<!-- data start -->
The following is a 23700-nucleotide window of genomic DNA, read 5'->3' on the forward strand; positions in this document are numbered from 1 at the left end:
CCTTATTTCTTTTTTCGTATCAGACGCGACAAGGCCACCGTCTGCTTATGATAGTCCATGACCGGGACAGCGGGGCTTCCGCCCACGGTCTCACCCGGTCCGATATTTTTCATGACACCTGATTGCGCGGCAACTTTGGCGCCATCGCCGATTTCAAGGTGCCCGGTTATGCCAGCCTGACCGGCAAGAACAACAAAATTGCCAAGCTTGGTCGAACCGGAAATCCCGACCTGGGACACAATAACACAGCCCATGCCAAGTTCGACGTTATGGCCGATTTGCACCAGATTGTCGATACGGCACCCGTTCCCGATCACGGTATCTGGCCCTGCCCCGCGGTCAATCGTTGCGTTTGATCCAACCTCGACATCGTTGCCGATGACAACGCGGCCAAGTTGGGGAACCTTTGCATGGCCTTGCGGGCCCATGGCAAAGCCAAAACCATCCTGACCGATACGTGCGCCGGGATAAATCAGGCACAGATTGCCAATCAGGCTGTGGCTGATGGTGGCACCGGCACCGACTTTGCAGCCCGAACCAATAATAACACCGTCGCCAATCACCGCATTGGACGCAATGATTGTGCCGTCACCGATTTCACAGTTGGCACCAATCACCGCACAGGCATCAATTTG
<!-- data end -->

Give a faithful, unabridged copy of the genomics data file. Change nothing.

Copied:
The following is a 23700-nucleotide window of genomic DNA, read 5'->3' on the forward strand; positions in this document are numbered from 1 at the left end:
CCTTATTTCTTTTTTCGTATCAGACGCGACAAGGCCACCGTCTGCTTATGATAGTCCATGACCGGGACAGCGGGGCTTCCGCCCACGGTCTCACCCGGTCCGATATTTTTCATGACACCTGATTGCGCGGCAACTTTGGCGCCATCGCCGATTTCAAGGTGCCCGGTTATGCCAGCCTGACCGGCAAGAACAACAAAATTGCCAAGCTTGGTCGAACCGGAAATCCCGACCTGGGACACAATAACACAGCCCATGCCAAGTTCGACGTTATGGCCGATTTGCACCAGATTGTCGATACGGCACCCGTTCCCGATCACGGTATCTGGCCCTGCCCCGCGGTCAATCGTTGCGTTTGATCCAACCTCGACATCGTTGCCGATGACAACGCGGCCAAGTTGGGGAACCTTTGCATGGCCTTGCGGGCCCATGGCAAAGCCAAAACCATCCTGACCGATACGTGCGCCGGGATAAATCAGGCACAGATTGCCAATCAGGCTGTGGCTGATGGTGGCACCGGCACCGACTTTGCAGCCCGAACCAATAATAACACCGTCGCCAATCACCGCATTGGACGCAATGATTGTGCCGTCACCGATTTCACAGTTGGCACCAATCACCGCACAGGCATCAATTTG